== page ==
It's an insult that some Republicans repeat with glee, but complaints that NPR reporters have themselves indulged in referring to the 'Democrat Party' have so far proven to be untrue. Fortunately, your ombudsman is not a political reporter, or FDR would be turning in his grave.
President Barack Obama and Vice President Joe Biden accepted renomination at the DNC in Charlotte. It is considered an insult to call their party the "Democrat Party."
Tom Pennington/Getty Images
Occasionally a word that was once a "no-no" finds itself in our everyday lexicon. The problem for editors is deciding just when a word has become respectable. The latest debate is over "ass." We're undecided. What do you think?
NPR aired a review of "The Expendables 2" calling it a violent but thought provoking film. One listener took offense to the language used to describe its powerhouse of superstars.
A recent music review sought to describe the Peruvian sound of the Brooklyn band Chicha Libre. Some listeners, however, didn't find the "lowlife" description funny. The reporter and producer apologize.
A woman serves a glass of 'Chicha' to a client in the village of Pisaq near Cuzco, Peru. Chicha is a local alcoholic beverage made from sprouted or germinated corn.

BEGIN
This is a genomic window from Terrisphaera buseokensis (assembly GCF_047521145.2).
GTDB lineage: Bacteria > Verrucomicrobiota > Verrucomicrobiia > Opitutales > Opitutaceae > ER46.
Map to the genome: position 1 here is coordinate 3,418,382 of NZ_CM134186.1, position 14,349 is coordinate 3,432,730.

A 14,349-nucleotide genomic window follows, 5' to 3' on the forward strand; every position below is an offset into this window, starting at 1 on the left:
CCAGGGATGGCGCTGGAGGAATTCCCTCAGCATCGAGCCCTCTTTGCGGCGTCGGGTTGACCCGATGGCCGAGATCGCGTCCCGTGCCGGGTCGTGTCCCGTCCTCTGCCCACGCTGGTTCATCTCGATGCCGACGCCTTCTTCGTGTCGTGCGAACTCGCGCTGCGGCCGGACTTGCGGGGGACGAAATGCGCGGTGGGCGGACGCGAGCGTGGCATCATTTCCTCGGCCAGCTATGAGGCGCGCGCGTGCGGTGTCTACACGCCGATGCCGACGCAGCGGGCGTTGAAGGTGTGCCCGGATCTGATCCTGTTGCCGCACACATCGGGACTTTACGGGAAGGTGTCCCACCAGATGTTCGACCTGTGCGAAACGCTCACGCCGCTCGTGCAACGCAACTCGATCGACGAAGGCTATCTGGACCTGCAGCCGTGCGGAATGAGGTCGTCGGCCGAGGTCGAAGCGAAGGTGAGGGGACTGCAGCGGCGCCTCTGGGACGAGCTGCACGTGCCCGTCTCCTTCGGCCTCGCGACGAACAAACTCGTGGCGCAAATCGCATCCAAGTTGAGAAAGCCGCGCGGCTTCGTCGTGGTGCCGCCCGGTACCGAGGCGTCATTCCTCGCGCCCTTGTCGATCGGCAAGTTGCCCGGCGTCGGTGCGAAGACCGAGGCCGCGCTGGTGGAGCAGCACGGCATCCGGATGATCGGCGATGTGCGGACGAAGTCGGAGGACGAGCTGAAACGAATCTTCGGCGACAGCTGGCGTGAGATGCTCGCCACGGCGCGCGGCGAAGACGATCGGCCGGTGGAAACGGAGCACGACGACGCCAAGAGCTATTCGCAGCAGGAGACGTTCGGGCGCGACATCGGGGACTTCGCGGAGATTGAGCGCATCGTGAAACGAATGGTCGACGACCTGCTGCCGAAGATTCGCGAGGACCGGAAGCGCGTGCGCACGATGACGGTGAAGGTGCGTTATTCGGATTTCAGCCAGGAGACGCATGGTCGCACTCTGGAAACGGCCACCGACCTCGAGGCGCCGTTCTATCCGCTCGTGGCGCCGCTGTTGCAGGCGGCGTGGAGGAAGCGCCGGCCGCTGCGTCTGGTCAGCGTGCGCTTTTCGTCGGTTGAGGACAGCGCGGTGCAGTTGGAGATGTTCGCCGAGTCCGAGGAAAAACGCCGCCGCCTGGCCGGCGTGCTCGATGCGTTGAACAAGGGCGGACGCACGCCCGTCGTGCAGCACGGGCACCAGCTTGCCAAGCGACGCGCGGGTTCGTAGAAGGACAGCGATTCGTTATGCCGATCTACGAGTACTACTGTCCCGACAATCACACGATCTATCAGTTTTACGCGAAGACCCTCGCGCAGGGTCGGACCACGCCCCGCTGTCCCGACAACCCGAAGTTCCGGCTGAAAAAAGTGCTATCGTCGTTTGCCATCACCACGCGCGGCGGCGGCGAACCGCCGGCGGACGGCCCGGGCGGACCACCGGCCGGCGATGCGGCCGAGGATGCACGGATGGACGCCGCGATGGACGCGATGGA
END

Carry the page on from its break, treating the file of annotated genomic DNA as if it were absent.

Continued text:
Martin Mejia/Associated Press
Paul Delaney, Mike Honda, Rhonda Levaldo Janet Murguía, Charles Murray and Michael Schudson give their views on how NPR is doing against different measures. They respond with insight, frustration and even humor. The goal is for NPR to sound like America.
A Morning Edition interview about an anti-abortion movie labeled a "Christian" film provoked a backlash from progressive Christians. But what do you do when that is the name of the genre and politically conservative Christians appear to have a lock on the Christian name? What is a Christian anyway, and what do they believe? Oh, and what would Jesus do?
Whether the burnings are "accidental" is unproven. NPR's calling it that buys the military's frame, some complained. Not calling it that suggests ill intention and provokes more violence, others argued. Investigations continue; the press is lost. Suggestions appreciated.
In last week's column, I asked whether it was taking political correctness too far to question the word "nutcase" in an NPR report. Most readers agreed it wasn't, but some – including NPR's own Vice President of Diversity — disliked framing the conversation in terms of "political correctness."
When Nina Totenberg asked if someone was a "nutcase," listeners objected. Mental health experts say that so much of the language used by the media, and by all of us, stigmatizes people with temporary or chronic mental illnesses, affecting their ability to get jobs and housing. But can political correctness go too far?
A military aide holds up the Congressional Medal of Honor. The 2005 Stolen Valor Act makes false claims about receiving military medals punishable by up to one year in prison.
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